3. slow down

Transitioning to barefoot/minimalist running changed my stride, worked new muscles, and was essentially learning to run all over again. It was like I started from scratch! So please, please take it slow. This was the greatest thing I learned. Even if you’re running comfortably at long distances, start off small. This is a learning period, and the great thing about starting off slow and at shorter distances is that I was able to use that time to practice my technique and the different mechanics. Because this style of running lets you feel how and where your foot is making contact with the ground, you’ll be able to tweak your landing easily. It took me a couple weeks to really get it down, because I had never really paid such close attention to my body and how it was interacting with the ground. Conventional running shoes allowed me to run blind, so to speak, basically without ever thinking about it. Once I became more in tune with my body, I was able to improve my technique, run faster, and with greater ease.

barefoot or minimalist running? why not love 'em both?

barefoot or minimalist running? why not love ’em both?

I still get knee pain every once in a while, but it’s not after every run like it used to be, and it just means I need to focus on my stride again (maybe I had a bad day). It actually gives me an excuse to run barefoot, which helps me focus even more on what I’m doing. If you’ve never done it before, I highly recommend it, even for 10 minutes.  It’s crazy fun!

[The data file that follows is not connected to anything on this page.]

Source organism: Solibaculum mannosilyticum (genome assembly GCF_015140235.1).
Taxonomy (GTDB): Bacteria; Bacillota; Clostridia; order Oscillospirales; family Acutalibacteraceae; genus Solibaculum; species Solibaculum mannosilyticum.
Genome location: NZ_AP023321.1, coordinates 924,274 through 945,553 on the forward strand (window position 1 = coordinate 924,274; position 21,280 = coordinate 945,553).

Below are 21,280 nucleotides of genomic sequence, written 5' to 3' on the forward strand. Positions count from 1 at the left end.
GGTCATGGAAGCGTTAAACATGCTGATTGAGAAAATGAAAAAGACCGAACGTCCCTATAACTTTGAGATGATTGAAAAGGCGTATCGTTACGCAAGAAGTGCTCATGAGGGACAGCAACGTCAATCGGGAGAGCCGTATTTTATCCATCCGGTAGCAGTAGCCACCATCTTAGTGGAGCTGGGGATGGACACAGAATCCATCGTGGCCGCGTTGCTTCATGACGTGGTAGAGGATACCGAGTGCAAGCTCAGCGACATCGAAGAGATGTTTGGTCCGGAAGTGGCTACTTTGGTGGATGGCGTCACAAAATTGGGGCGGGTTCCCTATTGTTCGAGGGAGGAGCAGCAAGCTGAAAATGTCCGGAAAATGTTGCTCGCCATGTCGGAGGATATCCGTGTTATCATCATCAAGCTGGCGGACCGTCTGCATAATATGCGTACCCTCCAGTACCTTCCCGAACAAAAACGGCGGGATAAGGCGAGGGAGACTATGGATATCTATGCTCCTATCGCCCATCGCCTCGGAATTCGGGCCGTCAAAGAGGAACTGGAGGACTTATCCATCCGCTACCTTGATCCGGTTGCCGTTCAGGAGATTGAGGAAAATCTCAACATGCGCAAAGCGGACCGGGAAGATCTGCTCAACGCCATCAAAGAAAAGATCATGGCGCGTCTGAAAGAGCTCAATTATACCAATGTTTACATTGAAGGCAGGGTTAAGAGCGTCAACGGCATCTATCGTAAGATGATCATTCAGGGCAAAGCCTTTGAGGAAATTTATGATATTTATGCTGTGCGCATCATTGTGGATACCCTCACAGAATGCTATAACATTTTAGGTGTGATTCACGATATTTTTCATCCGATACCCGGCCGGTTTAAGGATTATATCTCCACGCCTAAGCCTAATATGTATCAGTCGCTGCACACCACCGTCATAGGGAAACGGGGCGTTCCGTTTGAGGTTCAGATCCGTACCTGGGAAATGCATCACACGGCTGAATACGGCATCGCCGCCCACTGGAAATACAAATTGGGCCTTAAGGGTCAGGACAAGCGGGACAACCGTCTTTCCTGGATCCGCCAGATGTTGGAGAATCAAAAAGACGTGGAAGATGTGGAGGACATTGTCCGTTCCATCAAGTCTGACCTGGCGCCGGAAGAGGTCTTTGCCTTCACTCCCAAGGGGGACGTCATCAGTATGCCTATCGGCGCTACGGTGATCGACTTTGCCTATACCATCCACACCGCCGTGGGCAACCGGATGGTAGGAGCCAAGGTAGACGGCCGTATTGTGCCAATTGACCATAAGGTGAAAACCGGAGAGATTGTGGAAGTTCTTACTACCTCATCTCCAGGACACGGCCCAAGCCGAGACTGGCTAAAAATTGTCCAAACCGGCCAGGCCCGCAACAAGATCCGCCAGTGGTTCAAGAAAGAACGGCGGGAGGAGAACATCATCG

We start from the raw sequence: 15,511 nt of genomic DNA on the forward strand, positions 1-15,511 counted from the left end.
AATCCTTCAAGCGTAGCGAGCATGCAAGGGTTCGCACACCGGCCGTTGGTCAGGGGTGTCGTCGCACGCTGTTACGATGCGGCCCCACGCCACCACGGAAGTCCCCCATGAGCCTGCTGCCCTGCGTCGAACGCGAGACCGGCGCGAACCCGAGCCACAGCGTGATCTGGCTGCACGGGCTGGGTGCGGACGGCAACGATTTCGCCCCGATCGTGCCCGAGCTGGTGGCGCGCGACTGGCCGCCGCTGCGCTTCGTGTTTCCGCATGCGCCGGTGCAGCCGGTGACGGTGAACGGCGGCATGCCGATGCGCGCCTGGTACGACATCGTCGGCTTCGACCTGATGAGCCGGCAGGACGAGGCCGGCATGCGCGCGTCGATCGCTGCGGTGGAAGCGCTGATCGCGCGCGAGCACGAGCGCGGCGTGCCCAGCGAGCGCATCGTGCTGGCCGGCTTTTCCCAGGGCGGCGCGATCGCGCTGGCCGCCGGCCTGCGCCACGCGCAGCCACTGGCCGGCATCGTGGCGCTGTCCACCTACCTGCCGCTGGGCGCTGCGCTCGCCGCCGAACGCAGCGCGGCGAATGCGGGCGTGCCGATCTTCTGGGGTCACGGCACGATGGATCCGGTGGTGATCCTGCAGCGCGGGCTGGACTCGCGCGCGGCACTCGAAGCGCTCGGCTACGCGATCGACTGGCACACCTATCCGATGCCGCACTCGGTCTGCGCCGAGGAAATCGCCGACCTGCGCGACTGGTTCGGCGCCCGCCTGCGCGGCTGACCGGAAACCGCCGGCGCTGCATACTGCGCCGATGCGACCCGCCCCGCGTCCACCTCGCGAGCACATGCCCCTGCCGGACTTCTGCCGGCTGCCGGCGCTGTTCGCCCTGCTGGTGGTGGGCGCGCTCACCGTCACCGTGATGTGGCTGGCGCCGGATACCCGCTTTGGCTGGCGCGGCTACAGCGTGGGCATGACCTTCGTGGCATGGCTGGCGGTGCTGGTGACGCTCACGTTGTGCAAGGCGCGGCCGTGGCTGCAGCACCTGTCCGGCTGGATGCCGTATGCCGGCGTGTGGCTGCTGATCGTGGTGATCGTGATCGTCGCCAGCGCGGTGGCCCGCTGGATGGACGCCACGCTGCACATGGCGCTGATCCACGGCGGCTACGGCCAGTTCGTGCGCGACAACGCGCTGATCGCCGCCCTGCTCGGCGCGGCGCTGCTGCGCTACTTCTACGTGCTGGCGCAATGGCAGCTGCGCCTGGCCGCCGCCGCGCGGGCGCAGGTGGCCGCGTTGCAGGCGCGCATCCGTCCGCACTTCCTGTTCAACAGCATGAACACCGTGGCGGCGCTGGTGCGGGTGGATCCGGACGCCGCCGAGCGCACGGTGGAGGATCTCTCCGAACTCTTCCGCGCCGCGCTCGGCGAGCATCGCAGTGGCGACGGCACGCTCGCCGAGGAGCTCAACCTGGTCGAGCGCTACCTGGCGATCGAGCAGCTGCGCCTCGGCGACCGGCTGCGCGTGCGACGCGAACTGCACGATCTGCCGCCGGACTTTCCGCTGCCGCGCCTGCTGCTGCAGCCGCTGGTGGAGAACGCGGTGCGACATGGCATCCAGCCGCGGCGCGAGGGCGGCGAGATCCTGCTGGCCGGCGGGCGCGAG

I’d love to hear about your experiences with minimalist or barefoot running, and if you have any other tips to share that might be helpful.

Happy running and, if you’re about to give it a try, good luck running bare!


  1. 1

    I have to give you huge props–I don’t think I could run purely barefoot. I’d be afraid to step on something! One of the girls in our office is a huge barefoot fitness advocate. She says to tell you to Google “Sole Training” for great foot exercises. She tells everyone that. 🙂

    I actually came here to let you know that our readers have nominated you as a favorite healthy-lifestyle blogger. You can grab the badge here:

    • 2

      Hi Stephanie, I was afraid too the first time I ran barefoot, but I was able to find a nice stretch of road that made it a little less intimidating. My feet were a little raw the first time, but by the second and third time around they’d toughened up a bit, which made it a little easier. It’s amazing how quickly we adapt. And, thank your coworker please; the foot exercises sound amazing. When I first started out, and as I was playing with my form, I used to get pain in my arches, so any sort of help to reduce or eliminate that sounds wonderful.